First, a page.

Jim was born in Hull. His two brothers both went off to the war at sea. The older, John Henry known as Jack, born in 1922, was at 17 the youngest to qualify as a wireless operator, and Jim said the youngest wireless operator to be lost at sea at any time, when at the age of 18 his ship, S.S. Cree, was torpedoed on 22nd November 1940. Jim’s middle brother Fred had gone to sea in rescue tugs in 1942; called T124T, the men who sailed in them were known as the Tattie Lads!
Renowned fiddle player Brendan McGlinchey died on 25 April at his home in Sussex at the age of 79. He had been ill with cancer for some time. From Armagh, he began learning the fiddle at the age of 12 and by his 20s he was well established as one of the greats in the Irish traditional music scene - developing his own style from listening to a wide variety of players and going on to win many All-Ireland titles.
Jim Irvine of South Shields was not a national folk name, but he was well known and respected by people on the national scene. He was a pivotal figure in the history of the folk movement of N.E. England. He is woven into its fabric.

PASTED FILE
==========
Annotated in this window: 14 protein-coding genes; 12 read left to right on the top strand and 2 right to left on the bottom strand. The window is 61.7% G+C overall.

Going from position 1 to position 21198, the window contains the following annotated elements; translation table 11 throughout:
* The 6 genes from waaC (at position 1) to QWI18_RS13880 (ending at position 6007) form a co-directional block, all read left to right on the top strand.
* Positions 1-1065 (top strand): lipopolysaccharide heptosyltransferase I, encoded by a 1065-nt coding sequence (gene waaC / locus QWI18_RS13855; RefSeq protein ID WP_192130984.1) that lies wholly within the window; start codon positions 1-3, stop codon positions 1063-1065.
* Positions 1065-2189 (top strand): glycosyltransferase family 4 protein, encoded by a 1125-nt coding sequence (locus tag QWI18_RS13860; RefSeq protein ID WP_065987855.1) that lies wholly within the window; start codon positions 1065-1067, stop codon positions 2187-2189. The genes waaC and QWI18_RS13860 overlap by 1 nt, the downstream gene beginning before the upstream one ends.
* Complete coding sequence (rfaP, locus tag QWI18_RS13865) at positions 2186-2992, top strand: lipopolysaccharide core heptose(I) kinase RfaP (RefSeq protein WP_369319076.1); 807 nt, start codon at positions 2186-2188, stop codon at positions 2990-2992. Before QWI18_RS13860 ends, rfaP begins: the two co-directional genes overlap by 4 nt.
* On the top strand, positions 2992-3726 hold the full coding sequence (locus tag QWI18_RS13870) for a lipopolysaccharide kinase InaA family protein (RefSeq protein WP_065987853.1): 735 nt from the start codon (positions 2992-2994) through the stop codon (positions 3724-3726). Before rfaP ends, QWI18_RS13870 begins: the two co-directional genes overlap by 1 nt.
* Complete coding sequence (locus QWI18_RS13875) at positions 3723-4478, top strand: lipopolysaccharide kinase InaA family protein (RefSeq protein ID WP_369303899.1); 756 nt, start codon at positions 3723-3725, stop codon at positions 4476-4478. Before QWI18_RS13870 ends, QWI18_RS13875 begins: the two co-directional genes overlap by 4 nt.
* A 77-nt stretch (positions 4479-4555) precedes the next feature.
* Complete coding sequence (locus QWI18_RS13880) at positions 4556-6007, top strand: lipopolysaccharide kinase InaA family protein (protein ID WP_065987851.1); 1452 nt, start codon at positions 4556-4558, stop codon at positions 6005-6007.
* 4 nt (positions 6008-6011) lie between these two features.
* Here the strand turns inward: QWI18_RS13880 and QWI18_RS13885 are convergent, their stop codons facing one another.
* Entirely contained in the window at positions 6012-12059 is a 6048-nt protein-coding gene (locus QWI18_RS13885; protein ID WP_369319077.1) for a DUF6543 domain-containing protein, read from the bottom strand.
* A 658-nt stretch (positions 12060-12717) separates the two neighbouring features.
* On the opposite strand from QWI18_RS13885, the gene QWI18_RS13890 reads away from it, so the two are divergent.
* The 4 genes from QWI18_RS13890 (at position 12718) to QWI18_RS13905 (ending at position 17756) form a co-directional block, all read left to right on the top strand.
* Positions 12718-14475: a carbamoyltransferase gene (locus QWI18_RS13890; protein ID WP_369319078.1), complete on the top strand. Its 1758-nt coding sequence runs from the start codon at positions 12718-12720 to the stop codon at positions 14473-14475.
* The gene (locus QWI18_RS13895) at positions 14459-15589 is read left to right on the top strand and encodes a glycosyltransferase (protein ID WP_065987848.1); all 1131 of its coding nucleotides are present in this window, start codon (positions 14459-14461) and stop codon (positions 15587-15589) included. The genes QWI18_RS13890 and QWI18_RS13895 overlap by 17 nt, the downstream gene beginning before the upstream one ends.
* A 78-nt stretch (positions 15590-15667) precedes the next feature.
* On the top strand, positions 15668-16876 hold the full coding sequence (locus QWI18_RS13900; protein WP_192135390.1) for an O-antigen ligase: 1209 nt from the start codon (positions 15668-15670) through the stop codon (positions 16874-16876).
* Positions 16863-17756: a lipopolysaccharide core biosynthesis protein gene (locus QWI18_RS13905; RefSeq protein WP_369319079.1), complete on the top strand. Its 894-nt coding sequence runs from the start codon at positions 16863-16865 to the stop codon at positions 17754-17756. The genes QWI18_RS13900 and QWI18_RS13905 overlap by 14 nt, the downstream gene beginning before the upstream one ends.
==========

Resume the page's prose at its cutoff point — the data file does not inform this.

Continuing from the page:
Well-known and well-loved songwriter, Kieran Halpin, died on 5 October at the age of 65. Originally from Drogheda in Co. Louth, Ireland, he was more recently based in Germany, from where he toured and promoted his music all over the world.
It was the Wednesday at the Volunteer during Sidmouth FolkWeek 2005 – the festival that (nearly) didn’t happen. I had foolishly declared I would run the lunchtime sessions if no-one else would, and flying by the seat of my proverbial pants as a result! “Hello, George,” quoth a friendly voice I half-recognised, “I’ve brought some reinforcements!” It was Sean, passing through on his way to Dartmoor with Ted and Ivy Poole from Swindon. I was already familiar with Sean’s jocular style with songs like Blarney Stone and Take Me Back To Castlebar from previous years.